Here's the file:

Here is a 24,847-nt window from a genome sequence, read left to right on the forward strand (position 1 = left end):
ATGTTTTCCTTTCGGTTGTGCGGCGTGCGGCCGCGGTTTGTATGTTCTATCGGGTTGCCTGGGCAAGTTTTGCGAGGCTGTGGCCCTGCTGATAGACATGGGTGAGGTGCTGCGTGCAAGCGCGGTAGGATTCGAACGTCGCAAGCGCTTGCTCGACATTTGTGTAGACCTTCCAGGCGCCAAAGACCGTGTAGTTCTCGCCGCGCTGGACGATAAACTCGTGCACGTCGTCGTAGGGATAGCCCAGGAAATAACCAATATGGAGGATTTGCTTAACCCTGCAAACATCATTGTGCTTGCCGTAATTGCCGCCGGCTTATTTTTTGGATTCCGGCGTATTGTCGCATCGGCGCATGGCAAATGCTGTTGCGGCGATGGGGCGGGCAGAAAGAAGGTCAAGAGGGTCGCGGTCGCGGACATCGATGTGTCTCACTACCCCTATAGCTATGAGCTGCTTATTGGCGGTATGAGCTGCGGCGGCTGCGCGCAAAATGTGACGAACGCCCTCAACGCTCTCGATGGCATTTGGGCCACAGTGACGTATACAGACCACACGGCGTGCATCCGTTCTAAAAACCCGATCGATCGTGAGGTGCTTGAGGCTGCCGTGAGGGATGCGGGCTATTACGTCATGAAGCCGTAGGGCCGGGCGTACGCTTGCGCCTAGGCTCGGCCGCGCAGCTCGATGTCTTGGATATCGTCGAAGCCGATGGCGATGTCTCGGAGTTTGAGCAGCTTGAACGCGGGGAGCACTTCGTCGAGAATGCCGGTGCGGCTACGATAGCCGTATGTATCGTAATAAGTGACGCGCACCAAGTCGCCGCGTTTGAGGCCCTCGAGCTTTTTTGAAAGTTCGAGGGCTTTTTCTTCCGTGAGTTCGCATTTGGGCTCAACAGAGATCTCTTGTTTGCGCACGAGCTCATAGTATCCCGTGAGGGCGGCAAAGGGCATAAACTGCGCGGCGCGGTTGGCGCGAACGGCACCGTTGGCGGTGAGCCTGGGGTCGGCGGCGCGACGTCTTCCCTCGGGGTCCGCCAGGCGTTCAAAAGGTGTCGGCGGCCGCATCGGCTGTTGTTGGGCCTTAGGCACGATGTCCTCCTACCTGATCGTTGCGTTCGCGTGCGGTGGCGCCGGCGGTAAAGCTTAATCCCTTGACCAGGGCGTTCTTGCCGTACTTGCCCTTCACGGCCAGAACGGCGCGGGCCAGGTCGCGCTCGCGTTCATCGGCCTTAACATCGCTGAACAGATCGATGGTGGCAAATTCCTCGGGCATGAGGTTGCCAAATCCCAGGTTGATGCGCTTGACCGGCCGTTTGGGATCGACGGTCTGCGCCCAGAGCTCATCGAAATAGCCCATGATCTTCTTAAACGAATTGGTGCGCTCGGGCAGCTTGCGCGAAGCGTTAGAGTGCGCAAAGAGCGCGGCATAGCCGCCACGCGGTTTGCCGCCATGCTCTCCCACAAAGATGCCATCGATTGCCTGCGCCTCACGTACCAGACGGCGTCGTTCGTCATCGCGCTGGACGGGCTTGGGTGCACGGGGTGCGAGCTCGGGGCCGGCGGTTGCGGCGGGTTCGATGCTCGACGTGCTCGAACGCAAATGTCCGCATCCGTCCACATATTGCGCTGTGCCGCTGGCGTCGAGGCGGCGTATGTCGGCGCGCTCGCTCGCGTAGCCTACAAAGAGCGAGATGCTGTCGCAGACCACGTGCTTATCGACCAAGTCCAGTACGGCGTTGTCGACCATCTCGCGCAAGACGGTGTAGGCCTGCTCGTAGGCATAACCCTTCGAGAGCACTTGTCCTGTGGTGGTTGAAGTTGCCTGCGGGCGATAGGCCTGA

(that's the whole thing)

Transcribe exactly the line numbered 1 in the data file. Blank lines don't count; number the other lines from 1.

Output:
Here is a 24,847-nt window from a genome sequence, read left to right on the forward strand (position 1 = left end):